Then it got busy. I yelled at my kids. I thought unkind thoughts of others. I was not patient. I was not kind. I was so busy and rushed. No time for Jesus. No time to contemplate the reality of my mortality. No time for any self-examination or repentance. I really needed to start the day over, to try once more to get it right.
So I went to the evening service at Church of the Advent, an Anglo-Baptist (that's a made up, but apt, term) church we attend every Sunday evening. My noisy soul quieted. I prayed the prayers of repentance. I experienced the peace I needed once more. I slowed down and reminded myself of the mercy of God. More ashes went on my forehead.
And then I went right home and got busy and rushed and impatient and, oh, so sinful again. What's the deal? Why can't I hang on to that peace in my life when I'm not on my knees, actively repenting, humble and sober before God?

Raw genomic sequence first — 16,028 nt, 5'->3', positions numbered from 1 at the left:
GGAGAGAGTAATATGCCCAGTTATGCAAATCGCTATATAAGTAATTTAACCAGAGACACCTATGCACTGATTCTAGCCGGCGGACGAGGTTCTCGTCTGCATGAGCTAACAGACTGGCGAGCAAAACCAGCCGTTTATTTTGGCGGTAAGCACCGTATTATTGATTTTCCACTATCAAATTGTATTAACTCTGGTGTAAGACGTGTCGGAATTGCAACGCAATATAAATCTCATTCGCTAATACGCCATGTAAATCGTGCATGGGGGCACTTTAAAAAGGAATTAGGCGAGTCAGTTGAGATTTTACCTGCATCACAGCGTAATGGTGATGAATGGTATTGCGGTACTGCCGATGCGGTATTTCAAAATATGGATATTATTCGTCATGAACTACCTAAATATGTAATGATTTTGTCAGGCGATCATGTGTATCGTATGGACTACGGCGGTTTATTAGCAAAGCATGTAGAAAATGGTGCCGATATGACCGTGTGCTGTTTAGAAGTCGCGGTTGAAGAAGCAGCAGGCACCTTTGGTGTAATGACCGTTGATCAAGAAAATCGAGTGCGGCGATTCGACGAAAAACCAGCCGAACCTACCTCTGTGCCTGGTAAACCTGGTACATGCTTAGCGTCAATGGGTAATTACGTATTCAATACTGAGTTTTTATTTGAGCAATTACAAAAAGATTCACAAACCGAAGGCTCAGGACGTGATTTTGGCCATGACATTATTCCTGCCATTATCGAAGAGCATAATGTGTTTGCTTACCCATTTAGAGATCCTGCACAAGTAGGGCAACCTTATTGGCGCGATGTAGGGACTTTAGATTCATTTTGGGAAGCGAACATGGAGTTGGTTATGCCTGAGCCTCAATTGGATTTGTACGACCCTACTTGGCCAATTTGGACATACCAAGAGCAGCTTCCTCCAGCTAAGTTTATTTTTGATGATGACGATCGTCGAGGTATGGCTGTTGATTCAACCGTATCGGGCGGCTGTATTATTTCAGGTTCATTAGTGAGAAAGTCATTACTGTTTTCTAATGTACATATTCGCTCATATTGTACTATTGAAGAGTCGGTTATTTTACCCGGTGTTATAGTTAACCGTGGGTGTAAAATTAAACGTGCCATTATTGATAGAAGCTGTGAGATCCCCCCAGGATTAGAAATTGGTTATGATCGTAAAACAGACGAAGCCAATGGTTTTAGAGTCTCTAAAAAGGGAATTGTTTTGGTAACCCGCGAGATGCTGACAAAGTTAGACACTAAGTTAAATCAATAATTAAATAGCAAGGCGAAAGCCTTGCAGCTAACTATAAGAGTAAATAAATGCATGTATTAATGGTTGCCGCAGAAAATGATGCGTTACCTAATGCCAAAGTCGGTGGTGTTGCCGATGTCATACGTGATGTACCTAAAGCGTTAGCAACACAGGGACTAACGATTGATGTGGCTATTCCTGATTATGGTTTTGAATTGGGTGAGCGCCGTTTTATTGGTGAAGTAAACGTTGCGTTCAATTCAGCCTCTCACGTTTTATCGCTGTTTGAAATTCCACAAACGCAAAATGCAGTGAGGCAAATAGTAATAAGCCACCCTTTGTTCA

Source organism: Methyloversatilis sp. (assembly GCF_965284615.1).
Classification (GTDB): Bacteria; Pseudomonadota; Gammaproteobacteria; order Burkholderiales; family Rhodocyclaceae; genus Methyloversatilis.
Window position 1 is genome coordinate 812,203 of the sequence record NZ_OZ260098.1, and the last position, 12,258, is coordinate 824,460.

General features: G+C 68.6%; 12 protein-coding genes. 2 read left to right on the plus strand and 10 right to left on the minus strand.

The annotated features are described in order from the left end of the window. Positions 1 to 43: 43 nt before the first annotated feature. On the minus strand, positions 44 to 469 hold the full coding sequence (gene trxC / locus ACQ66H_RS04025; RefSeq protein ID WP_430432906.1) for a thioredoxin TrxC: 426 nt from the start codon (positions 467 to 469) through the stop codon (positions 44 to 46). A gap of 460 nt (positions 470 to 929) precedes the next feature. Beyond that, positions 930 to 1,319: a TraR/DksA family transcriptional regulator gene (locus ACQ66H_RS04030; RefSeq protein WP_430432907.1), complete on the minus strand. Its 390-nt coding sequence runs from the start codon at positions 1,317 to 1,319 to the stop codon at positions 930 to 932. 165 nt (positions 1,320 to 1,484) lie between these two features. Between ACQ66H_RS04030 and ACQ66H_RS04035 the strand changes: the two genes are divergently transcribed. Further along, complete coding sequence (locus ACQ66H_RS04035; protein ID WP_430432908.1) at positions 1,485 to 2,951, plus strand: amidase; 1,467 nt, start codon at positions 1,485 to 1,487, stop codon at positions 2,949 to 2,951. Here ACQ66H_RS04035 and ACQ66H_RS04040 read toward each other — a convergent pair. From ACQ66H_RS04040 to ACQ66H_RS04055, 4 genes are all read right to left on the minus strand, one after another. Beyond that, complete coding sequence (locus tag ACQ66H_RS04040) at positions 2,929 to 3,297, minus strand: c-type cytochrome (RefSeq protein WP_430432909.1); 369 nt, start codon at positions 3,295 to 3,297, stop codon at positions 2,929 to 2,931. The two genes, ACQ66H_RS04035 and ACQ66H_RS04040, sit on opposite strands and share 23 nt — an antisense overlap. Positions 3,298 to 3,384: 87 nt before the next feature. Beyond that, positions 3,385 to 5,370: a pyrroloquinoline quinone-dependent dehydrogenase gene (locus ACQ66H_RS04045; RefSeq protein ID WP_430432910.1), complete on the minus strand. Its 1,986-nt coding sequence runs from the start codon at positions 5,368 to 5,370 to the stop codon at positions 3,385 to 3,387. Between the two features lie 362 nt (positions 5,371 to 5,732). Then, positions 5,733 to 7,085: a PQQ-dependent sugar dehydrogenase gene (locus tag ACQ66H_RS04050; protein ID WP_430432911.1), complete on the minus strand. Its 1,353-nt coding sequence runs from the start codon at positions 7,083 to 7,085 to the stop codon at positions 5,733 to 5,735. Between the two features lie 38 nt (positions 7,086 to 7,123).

Oh. Well, duh. Maybe I ought to do more repenting and a little less yelling and rushing, eh? I needed this lesson today, on the first day of Lent. To keep up the repenting, continually. To pursue a repentant, humble spirit. It's not so easy as running all around town fielding stares at the smudge of dirt on my forehead! It takes intentionality, it requires community.
Invitation to a Holy Lent
The first Christians observed with great devotion the days of our Lord's passion and resurrection, and it became the custom of the Church to prepare for them by a season of penitence and fasting. This season of Lent provided a time in which converts to the faith were prepared for Holy Baptism. It was also a time when those who, because of notorious sins, had been separated from the body of the faithful were reconciled through penitence and forgiveness, and restore to the fellowship of the Church. Thereby, the whole congregation was put in mind of the message of pardon and absolution set forth in the Gospel of our Saviour, and of the need which all Christians continually have to renew their repentance and faith. I invite you, therefore, in the name of the Church, to the observance of a holy Lent, by self-examination and repentance; by prayer, fasting, and self-denial; and by reading and meditating on God's holy Word.